Lagos State Government has revealed that the multi-billion naira Imota Rice Mill is at 85% completion level, and emphasized that the facility would be completed towards the end of third quarter 2021.
This statement was made by Ms Abisola Olusanya, Lagos State Commissioner for Agriculture while speaking during a recent webinar tagged: “Lagos State 2021 Budget Review Session.”
While speaking at the Webinar, she revealed that when Governor Babajide Sanwo-Olu took over as the Governor of Lagos State, the rice mill was at 10-15% completion levels, however, the project currently stands at 85% completion levels, and will be completed towards the end of the first quarter of 2021.
Why this matters
In a bid to emphasize the importance of the facility in Lagos State and why it’s key in Governor Babajide Sanwo-Olu T.H.E.M.E.S agenda, she revealed that the move to fast-track construction works at the mill was driven by the need to ensure food security in the state and across the nation, as rice is an important staple of the Nigerian diet.
The mill will help to strengthen the economic rigour of the nation and enhance economic resilience as the facility seeks to provide employment opportunities for Nigerians, through the creation of 250,000 jobs, not only in Lagos alone, but across Nigeria.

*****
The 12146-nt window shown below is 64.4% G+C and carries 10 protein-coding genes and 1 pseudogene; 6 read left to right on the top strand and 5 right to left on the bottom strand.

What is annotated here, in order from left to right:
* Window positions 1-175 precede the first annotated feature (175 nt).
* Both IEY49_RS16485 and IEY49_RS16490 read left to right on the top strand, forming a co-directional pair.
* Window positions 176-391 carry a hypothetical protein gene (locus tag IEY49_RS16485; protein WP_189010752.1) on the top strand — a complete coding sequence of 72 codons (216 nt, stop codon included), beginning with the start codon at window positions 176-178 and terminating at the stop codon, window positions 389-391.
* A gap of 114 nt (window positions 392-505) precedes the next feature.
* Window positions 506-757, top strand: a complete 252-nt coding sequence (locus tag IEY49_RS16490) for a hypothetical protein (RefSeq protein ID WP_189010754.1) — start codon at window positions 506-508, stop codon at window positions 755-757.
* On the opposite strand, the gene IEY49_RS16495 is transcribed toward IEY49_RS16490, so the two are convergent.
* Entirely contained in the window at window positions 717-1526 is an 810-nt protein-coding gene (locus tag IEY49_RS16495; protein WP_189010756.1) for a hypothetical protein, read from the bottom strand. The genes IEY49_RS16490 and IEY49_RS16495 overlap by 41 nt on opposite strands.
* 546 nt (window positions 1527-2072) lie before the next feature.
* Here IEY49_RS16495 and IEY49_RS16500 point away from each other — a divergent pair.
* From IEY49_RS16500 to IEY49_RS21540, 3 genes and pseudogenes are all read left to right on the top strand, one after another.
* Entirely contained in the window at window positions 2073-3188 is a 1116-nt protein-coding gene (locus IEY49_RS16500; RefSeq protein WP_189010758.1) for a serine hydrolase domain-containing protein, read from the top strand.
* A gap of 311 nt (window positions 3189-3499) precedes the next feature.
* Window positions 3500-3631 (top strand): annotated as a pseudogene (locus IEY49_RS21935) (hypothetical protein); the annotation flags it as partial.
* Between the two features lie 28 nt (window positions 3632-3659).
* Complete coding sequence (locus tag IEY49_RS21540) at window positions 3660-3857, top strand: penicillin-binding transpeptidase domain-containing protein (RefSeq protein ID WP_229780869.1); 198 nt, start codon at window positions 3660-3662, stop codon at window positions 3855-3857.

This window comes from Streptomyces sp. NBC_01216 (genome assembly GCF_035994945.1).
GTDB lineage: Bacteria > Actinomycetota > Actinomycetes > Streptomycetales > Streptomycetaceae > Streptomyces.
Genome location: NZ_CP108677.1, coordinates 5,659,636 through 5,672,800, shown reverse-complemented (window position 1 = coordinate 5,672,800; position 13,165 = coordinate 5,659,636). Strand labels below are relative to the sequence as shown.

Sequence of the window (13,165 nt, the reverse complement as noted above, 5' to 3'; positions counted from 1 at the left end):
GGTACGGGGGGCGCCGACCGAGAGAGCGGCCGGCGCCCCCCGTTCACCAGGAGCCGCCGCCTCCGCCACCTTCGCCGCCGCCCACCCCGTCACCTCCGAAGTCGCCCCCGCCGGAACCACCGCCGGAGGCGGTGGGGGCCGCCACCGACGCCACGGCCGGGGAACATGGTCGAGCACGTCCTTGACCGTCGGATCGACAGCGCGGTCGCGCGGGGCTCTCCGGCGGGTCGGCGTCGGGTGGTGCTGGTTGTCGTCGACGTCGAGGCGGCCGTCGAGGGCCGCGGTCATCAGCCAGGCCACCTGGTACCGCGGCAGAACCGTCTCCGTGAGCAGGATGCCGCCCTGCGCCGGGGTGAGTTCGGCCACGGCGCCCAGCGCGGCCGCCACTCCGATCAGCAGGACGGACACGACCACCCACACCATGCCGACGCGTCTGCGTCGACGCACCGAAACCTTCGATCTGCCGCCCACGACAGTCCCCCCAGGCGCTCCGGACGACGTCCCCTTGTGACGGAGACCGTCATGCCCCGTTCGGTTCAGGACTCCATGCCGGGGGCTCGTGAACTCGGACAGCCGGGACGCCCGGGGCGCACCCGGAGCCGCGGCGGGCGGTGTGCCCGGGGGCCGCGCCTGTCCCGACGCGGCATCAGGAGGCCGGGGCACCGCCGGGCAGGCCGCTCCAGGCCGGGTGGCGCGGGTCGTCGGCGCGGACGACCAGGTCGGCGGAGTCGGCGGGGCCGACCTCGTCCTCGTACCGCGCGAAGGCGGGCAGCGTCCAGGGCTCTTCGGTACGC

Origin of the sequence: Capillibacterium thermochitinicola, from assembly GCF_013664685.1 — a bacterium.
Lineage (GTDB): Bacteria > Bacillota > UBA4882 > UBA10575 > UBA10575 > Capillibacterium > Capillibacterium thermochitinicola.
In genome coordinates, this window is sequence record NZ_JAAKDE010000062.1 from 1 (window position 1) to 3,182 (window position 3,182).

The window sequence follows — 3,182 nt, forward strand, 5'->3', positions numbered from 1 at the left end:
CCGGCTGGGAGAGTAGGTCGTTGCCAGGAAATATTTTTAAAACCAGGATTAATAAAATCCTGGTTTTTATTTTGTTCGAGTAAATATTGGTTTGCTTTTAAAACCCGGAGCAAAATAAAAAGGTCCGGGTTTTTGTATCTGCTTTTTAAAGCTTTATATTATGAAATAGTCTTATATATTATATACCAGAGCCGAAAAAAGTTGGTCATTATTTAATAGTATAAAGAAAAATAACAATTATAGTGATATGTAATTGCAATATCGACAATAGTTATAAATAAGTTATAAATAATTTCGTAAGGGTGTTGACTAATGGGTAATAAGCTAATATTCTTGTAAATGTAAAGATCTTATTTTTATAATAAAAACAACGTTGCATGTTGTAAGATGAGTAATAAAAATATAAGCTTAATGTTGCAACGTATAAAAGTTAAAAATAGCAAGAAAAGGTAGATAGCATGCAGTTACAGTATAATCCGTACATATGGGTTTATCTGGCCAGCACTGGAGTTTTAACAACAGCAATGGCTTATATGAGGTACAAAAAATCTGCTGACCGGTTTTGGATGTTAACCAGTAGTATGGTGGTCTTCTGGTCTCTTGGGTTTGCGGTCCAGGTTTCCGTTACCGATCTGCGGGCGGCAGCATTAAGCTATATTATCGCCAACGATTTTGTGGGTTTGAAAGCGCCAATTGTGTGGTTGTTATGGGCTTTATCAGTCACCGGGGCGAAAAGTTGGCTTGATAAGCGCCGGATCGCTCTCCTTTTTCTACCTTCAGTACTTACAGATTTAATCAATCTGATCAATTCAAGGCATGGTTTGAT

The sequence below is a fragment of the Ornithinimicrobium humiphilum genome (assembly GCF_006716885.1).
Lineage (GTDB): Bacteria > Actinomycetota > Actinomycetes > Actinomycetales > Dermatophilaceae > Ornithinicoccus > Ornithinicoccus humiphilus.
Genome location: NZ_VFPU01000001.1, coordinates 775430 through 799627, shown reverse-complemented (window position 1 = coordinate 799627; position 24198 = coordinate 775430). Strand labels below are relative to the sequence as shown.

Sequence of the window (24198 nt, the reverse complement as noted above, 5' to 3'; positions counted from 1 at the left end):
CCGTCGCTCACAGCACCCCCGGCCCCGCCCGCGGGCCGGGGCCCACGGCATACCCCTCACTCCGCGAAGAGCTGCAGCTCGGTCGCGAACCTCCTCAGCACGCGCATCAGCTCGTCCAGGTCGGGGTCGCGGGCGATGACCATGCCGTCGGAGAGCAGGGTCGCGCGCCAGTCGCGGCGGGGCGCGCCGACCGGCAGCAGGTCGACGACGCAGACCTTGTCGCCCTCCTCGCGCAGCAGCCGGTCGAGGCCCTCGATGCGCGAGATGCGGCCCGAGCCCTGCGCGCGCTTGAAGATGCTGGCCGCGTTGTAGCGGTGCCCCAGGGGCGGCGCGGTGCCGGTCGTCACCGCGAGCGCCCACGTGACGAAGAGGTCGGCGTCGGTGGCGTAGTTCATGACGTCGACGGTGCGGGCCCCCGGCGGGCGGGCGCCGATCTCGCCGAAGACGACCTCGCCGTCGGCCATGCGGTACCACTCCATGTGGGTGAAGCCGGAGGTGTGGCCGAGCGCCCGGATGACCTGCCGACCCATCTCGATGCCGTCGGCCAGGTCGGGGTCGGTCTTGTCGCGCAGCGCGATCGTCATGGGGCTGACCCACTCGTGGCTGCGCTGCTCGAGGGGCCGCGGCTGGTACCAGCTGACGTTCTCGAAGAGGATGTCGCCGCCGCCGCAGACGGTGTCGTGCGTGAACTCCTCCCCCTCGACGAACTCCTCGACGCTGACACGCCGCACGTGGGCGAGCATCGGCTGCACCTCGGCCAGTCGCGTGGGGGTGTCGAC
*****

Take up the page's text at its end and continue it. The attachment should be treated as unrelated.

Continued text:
Ms. Olusanya stressed that the facility will help to create wealth across the Agricultural value chain, from the input supply to the paddy aggregation process, storage and warehousing, processing, distribution and then final consumption.
What you should know
- On completion, in line with the estimated installed infrastructure of the facility, the production capacity of the rice mill in Imota will set it among the largest in the world, and the largest in sub-Saharan Africa with 2.5 million bags of 50kg rice annually.
- The mills when operational will ensure a steady supply of freshly processed rice of about 2.4 million bags of 50kg per annum to Lagosians, in addition to over 250,000 jobs to be created in both the upstream and downstream sectors of the rice value chain.
- However, to facilitate a seamless supply of input for the facility, Lagos will undertake a backward integration strategy in the form of collaboration with other states such as Kwara, Sokoto, Benue, Borno and Kebbi to meet the paddy requirement of the mill.